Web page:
Listen to Nathan Gray, Will Chu and Nikki Cutler rundown their highlights of the week's news...
On our agenda this week is:
The baby’s microbiome was the subject of an article last week as sponsors of the event, Danone Nutricia, took the opportunity to chat about digital technology and machine learning’s role in tailoring nutrition in early life.
Danone discussed ideas that included an app to measure baby stool consistency and help parents gain insights on their baby’s gut function and development.
Danone also spoke of an artificial intelligence conversational tool that addresses parents’ uncertainties, gathering data around parental feelings to aid in the mother’s wellbeing, which is so often neglected.
This kind of innovation adds a new dimension to personalised nutrition, where breastfeeding has long been considered the ultimate form, tailored specifically to a growing infant’s nutritional needs. Read more here by clicking here.
The Irish government have revealed plans to tax food supplements, slapping a VAT rate of up to 23% in time for January next year.
It is a repeat of 2014 plans in which authorities unsuccessfully proposed a 23% VAT levy on herbal teas and health supplements.
The news appears to be in conflict with comments made by the then Irish Minister for Health Leo Varadkar, who said, “We are shifting the focus of healthcare from hospitals to the community and from treating illness to maintaining good health“.
The Irish Government’s plans to tax the very things that promote good health could be seen as unusual with this levy looking to be in direct opposition to the sugar tax and support initiatives such as Healthy Ireland.
In addition, applying VAT to food supplements would be completely inconsistent with the way they are regulated and with current Government policy on health. Read more here by clicking here.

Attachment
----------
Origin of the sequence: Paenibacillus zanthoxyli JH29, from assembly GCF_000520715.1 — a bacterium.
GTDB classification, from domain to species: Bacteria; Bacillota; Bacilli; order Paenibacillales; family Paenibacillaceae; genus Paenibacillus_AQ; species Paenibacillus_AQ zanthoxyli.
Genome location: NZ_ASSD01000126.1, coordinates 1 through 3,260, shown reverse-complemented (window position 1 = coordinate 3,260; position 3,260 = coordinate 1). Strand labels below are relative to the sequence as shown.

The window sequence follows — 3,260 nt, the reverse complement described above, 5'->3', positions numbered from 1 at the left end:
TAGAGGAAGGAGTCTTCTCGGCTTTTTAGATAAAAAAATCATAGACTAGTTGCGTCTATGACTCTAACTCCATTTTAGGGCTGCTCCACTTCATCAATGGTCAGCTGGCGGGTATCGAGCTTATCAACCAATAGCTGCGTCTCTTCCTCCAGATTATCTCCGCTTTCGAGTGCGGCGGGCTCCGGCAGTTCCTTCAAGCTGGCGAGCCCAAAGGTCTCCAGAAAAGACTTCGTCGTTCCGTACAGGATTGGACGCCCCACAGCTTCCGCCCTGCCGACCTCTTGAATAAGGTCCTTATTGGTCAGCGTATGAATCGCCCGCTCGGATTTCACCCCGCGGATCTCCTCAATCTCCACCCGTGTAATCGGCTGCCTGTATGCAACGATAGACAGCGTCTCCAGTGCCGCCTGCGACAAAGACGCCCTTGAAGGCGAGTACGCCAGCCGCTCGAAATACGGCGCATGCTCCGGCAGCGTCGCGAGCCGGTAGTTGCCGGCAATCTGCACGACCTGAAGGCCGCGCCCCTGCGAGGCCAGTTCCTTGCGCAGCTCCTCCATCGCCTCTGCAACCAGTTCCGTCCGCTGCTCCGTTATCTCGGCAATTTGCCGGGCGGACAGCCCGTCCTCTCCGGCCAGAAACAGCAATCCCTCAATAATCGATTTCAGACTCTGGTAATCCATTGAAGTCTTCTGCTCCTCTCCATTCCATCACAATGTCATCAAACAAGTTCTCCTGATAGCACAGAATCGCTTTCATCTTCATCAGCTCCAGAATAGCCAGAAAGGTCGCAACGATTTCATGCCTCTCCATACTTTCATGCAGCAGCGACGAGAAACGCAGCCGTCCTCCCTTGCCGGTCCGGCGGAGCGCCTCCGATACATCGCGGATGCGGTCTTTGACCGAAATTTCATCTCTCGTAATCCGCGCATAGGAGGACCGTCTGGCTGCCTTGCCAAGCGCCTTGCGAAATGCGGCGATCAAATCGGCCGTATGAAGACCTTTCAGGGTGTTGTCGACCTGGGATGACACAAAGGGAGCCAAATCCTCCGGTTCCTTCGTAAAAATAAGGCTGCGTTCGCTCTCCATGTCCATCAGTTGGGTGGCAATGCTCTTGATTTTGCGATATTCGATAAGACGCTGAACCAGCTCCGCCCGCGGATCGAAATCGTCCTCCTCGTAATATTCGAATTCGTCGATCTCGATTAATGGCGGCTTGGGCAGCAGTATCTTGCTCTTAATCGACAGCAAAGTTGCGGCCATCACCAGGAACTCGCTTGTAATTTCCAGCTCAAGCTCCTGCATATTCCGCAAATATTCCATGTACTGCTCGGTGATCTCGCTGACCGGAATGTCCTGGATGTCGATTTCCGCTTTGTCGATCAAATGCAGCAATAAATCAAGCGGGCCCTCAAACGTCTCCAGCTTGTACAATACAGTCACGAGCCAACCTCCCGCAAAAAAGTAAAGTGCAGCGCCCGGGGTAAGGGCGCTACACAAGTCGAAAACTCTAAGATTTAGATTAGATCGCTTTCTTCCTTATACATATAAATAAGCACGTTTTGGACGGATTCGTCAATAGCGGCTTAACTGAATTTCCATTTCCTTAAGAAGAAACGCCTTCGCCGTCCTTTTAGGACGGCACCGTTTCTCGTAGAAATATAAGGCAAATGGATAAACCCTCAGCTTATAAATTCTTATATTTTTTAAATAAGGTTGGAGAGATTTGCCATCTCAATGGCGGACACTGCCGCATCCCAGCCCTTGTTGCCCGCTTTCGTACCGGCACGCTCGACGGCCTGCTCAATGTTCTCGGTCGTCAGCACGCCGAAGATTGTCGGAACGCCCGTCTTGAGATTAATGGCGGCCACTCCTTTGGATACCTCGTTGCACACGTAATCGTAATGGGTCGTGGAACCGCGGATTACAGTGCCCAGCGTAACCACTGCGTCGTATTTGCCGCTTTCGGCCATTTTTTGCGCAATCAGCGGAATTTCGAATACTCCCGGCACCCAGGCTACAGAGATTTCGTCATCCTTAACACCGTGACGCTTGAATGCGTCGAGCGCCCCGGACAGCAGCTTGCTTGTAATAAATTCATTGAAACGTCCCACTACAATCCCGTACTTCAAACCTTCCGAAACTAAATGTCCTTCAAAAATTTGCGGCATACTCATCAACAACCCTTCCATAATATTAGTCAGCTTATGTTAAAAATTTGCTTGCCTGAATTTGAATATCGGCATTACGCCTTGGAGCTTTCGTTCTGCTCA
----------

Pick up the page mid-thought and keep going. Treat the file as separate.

Earlier this week we covered news that a Cochrane review has published a seemingly definitive link between supplementation with omega-3 in pregnancy and a significantly lower risk of preterm birth and having a small baby.
By combining all the existing clinical research on the topic – that met certain criteria – the team behind the review pooled data from 70 clinical trials and almost 20,000 mothers to try and establish whether or not there is conclusive evidence to link the use of omega-3 supplements to the prevention of premature babies
The review had some very positive results, showing that omega-3 fatty acids – and in particular DHA and EPA from marine sources:
- lower the risk of having a premature baby (less than 37 weeks) by 11%
- lower the risk of having an early premature baby (less than 34 weeks) by 42%
- and reduces the risk of having a small baby (less than 2,500g) by 10%
Those findings are hugely important for public health – since premature birth is the leading cause of death for children under 5 years old worldwide, accounting for close to one million deaths every year. Read more here by clicking here.
Our start-up spotlight this week was Polish healthy bread company, Pure Grain Bread, which appeared on Dragons’ Den last weekend and won investment from Deborah Meaden. The products in the range contain no flour but plenty of whole grains and seeds making them a good source of omega-3, fibre and protein. The range also includes products appropriate for consumers following free from or Low GI diets.
One slice of the bread provides about one third of your recommended daily intake of fibre. On average, we only get about 18g of fibre per day when we should be getting 30g, so one slice of this bread a day would fix this deficiency. Read more here by clicking here.
Mintel’s new research show the food, drink and supplement industry should take tips from the beauty industry as consumers want products that will help them fight the ageing process. We’ve seen people in their 20s buying anti-wrinkle creams for a while but now it's seeing that consumers starting to consider how the food and drink they consumer can influence how they age.
The research report states that food and drink innovators should take ingredient inspiration from new health research as well as traditional medicine practices, such as Ayurveda and Traditional Chinese Medicine. For example, in Chinese medicine, turmeric is frequently used and this has recently become a widely accepted health ingredient. Read more here by clicking here.